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Leadership, Leadership, Start Here
Ray Pritchard has some advice for pastors that steal sermons:
  • The nature of the Internet makes it easy to steal someone else’s work and make it your own.
  • But the Internet also makes it very easy to find out when a pastor has been using someone else’s work.
  • What about using an outline verbatim? From my point of view, that’s fine because an outline is not a sermon. I don’t think you need to give credit for an outline unless it is amazingly unique. The same holds true for ideas and thoughts that you may find here and there. No one wants to hear a sermon that sounds like a pastiche of quotes: “As John Piper pointed out . . . John MacArthur suggested this application . . . Spurgeon used this illustration . . . To borrow a thought from Geoff Thomas . . .” Some of this is just a matter of common sense. When you borrow a big section or a very unique idea and certainly when there is a significant quote, give the attribution. But don’t go overboard either.
  • What about the pastor who allegedly is using my sermons verbatim? Let me say again what I’ve said before. That’s just plan dumb.
  • In earlier years I used to say that people could use my sermons any way they like, and I still mean that. But I never meant, “Use them word for word.” It never occurred to me that someone would do that.
  • You’re bound to get caught sooner or later.
  • So this is what I say nowadays: You are welcome to use my sermons in your own message preparation. Use them, amend them, revise them, by all means improve them, and make them your own.
  • Don’t preach anyone else’s sermons verbatim.
You can read more from Ray here… Thoughts? todd
   
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Leadership, Leadership, Start Here
Any one can “get up a sermon.” In fact, sermon writing is the easy part! The hard part is actually hearing from God; and listening to God BEFORE you write the sermon! When you are first beginning in the ministry, the “art”–if you want to call it that–of finding, creating, and writing sermons seems mysterious and difficult.  In time, however, you work out the formula for sermons and your life becomes less stressful, and sermon-building easier.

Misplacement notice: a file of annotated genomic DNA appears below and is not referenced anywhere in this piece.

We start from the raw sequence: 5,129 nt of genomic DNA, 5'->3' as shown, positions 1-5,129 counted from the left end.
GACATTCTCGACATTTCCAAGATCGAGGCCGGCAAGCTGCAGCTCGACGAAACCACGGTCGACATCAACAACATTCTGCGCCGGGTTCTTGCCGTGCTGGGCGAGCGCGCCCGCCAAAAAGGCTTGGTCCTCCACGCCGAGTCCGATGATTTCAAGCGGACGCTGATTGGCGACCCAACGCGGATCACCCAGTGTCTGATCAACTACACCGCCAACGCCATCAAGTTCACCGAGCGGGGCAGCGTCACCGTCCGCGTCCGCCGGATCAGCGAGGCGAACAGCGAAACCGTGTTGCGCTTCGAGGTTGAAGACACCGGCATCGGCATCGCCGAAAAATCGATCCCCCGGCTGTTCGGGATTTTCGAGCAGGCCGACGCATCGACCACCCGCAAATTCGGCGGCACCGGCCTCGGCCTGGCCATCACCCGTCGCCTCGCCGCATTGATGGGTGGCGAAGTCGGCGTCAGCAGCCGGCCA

“What is the formula for sermon writing?” someone asks.
There’s no one formula, but each preacher works out his own according to his own style. Here are some tips from Pastor Joe McKeever: Rather than try to turn your Bible into a magical one-size-fits-all book of sermons, pastor,  try seeking out God’s message for your people one day at a time. 1) Ask the Lord.  “What do you want me to preach on the 21st of the month, Father?” Or, one that I have prayed: “Lord, you have heard every Mother’s Day sermon ever preached, and inspired most of them. Show me what you would have me to say to my people on that day.” 2) Seek His will.  Read Scripture with your heart tuned to getting His answer.  Read the newspaper, listen to the news, observe goings-on around you every day alert to the messages the Lord is sending your way.  Stay logged on to Him. 3) Humble yourself.  You may know the original languages, you may have incredible oratorical gifts, and you may be gifted at eliciting responses from your people. But the question is not can you do this without Him, but “What does the Father wish to say to His children?” 4) Wait on Him. To get the answer, you might need to quieten your spirit and shut down your systems and be still before Him.  Make up your mind you are through preaching “nice little sermons you carved out of Scripture all by yourself,” and from now on you are going to preach only the messages God gives you. And if you cannot tell the difference, your problems are bigger than we can address here. 5) Be willing to adapt.  God is a lot more skilled at sermon-building and interest-creating than we preachers will ever be. He is the Creative God. So, once you know the text and the basic message, ask Him how He wants it preached.  And once again…. via Sermons are Easy; the Hard Part is Having a Word From God. – Joe McKeever Christian Blog.
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